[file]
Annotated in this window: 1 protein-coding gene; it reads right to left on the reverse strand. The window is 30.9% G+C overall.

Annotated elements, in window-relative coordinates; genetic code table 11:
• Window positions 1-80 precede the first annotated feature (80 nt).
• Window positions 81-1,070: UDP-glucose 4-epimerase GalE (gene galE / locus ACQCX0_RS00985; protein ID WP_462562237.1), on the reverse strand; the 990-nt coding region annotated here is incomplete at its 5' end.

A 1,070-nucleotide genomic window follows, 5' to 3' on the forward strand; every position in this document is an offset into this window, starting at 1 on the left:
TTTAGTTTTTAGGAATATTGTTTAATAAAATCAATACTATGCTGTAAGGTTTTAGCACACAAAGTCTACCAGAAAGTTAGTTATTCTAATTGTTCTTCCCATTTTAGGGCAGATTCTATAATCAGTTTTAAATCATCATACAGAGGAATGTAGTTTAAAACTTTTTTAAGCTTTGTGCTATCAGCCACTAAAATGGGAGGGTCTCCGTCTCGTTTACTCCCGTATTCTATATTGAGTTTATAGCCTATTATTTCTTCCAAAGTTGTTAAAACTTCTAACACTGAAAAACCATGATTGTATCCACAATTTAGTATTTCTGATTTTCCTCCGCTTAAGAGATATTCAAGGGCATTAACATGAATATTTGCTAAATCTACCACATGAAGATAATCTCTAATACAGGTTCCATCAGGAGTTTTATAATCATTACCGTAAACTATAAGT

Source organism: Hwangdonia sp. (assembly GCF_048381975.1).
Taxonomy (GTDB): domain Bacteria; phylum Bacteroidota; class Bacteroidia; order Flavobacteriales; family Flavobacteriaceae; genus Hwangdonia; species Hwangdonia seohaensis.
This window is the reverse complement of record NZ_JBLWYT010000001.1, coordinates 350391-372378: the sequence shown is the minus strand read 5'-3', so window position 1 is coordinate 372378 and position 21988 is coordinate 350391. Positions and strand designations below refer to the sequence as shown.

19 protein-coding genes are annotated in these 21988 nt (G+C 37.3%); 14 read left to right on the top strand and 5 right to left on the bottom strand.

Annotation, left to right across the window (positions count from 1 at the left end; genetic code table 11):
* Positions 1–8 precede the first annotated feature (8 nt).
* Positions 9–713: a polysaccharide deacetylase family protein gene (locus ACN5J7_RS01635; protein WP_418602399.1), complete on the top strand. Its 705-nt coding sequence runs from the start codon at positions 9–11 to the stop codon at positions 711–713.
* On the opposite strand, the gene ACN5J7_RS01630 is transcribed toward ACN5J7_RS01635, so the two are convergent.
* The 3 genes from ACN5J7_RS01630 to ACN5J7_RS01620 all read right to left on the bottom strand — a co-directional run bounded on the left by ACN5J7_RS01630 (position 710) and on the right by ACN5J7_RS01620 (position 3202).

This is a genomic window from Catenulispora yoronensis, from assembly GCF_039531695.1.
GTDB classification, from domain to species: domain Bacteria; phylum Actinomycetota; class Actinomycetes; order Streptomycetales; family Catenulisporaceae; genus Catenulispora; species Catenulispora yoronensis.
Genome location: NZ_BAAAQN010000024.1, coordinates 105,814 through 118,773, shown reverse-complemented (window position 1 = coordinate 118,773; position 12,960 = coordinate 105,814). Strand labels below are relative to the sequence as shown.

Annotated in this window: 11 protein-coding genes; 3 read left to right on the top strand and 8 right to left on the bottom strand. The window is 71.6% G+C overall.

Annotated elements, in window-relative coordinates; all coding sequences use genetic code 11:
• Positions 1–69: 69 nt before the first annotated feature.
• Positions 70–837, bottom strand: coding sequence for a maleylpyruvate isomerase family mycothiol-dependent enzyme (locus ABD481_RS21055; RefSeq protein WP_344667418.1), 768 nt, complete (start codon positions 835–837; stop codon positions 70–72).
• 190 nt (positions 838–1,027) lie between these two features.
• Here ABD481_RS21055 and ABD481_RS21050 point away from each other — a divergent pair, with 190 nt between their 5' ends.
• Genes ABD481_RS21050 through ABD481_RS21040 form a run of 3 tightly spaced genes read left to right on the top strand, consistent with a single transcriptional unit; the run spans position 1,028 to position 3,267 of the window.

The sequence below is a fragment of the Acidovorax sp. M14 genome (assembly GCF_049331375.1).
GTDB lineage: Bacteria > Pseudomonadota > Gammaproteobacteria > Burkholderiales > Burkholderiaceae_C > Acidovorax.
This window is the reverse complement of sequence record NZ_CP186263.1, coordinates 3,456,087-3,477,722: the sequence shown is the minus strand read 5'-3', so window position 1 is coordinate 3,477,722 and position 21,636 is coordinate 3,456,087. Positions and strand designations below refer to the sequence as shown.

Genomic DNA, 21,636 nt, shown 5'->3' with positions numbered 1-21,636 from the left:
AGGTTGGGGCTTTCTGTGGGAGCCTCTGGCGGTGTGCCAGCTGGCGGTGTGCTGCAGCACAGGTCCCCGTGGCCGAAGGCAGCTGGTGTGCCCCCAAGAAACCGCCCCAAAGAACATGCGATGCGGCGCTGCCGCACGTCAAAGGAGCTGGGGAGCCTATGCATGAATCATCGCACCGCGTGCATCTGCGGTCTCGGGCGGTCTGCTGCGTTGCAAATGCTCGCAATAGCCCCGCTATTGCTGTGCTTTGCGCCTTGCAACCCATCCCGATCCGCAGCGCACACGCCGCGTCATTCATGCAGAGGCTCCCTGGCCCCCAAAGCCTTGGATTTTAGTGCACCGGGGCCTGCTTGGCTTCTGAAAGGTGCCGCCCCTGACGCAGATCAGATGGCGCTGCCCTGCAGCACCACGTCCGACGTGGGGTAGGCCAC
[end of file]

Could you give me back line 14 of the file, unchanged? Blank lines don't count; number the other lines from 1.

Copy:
* On the opposite strand, the gene ACN5J7_RS01630 is transcribed toward ACN5J7_RS01635, so the two are convergent.